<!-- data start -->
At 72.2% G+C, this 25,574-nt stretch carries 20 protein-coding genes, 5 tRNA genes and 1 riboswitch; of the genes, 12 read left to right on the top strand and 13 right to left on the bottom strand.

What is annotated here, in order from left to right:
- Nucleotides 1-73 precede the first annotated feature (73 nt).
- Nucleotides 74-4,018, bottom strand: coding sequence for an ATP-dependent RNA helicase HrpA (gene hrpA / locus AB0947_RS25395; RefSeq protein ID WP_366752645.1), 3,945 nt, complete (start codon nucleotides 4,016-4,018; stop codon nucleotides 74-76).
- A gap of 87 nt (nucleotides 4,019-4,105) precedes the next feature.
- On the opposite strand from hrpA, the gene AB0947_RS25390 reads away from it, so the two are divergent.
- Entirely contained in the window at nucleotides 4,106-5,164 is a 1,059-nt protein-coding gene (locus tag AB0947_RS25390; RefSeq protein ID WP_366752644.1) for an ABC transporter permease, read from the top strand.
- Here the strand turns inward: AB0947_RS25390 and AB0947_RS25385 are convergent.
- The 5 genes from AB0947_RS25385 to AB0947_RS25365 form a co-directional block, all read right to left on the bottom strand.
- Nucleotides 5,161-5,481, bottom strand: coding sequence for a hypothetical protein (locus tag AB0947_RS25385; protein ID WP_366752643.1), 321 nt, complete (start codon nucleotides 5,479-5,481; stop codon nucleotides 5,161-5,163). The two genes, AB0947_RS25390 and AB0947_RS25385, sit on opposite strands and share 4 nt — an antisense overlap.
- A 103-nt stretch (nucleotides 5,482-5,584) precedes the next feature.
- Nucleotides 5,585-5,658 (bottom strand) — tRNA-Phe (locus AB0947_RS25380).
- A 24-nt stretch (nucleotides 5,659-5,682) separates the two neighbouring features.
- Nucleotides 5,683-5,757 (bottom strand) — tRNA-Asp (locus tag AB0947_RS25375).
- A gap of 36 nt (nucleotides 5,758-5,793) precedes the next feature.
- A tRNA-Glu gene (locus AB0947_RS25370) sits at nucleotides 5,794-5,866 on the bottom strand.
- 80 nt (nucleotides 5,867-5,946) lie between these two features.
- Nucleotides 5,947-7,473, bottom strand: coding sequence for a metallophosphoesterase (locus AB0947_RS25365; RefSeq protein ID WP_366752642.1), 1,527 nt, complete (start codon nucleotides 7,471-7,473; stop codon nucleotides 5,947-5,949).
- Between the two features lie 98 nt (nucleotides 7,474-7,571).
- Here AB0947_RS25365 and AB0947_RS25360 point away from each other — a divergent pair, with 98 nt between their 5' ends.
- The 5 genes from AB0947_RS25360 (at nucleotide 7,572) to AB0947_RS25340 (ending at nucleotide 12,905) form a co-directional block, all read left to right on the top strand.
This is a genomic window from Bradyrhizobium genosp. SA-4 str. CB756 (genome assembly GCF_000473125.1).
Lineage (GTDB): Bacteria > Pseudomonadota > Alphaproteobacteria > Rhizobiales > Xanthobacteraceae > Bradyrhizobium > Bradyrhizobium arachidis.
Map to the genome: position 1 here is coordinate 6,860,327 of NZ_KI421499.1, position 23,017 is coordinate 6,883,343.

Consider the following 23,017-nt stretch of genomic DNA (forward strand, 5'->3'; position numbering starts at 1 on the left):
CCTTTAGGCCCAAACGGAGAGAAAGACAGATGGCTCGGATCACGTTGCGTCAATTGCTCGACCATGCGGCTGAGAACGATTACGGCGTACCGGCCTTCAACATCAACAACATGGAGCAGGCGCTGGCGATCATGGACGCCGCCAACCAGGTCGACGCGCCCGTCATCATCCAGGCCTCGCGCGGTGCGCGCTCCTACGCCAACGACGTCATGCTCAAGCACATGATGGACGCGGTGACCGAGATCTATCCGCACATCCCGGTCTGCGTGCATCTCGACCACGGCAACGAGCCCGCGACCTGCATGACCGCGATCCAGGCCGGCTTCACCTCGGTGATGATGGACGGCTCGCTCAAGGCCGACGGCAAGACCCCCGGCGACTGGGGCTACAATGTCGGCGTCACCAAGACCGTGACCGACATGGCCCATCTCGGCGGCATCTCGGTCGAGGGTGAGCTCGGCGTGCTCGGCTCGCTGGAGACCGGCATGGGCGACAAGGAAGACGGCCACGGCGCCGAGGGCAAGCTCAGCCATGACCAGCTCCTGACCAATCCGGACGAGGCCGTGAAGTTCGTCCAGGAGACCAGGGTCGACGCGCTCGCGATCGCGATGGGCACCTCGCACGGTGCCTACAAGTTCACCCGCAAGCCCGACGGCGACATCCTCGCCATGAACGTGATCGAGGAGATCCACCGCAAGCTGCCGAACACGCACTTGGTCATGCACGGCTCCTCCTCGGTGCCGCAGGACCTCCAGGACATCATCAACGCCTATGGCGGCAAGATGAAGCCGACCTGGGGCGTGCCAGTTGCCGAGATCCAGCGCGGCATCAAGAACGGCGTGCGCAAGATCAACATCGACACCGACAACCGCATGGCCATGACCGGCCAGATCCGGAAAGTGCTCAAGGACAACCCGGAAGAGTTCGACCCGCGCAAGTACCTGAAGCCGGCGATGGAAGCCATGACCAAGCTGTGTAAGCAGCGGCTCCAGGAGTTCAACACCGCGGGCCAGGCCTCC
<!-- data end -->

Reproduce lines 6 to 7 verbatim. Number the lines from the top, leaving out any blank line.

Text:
- On the opposite strand from hrpA, the gene AB0947_RS25390 reads away from it, so the two are divergent.
- Entirely contained in the window at nucleotides 4,106-5,164 is a 1,059-nt protein-coding gene (locus tag AB0947_RS25390; RefSeq protein ID WP_366752644.1) for an ABC transporter permease, read from the top strand.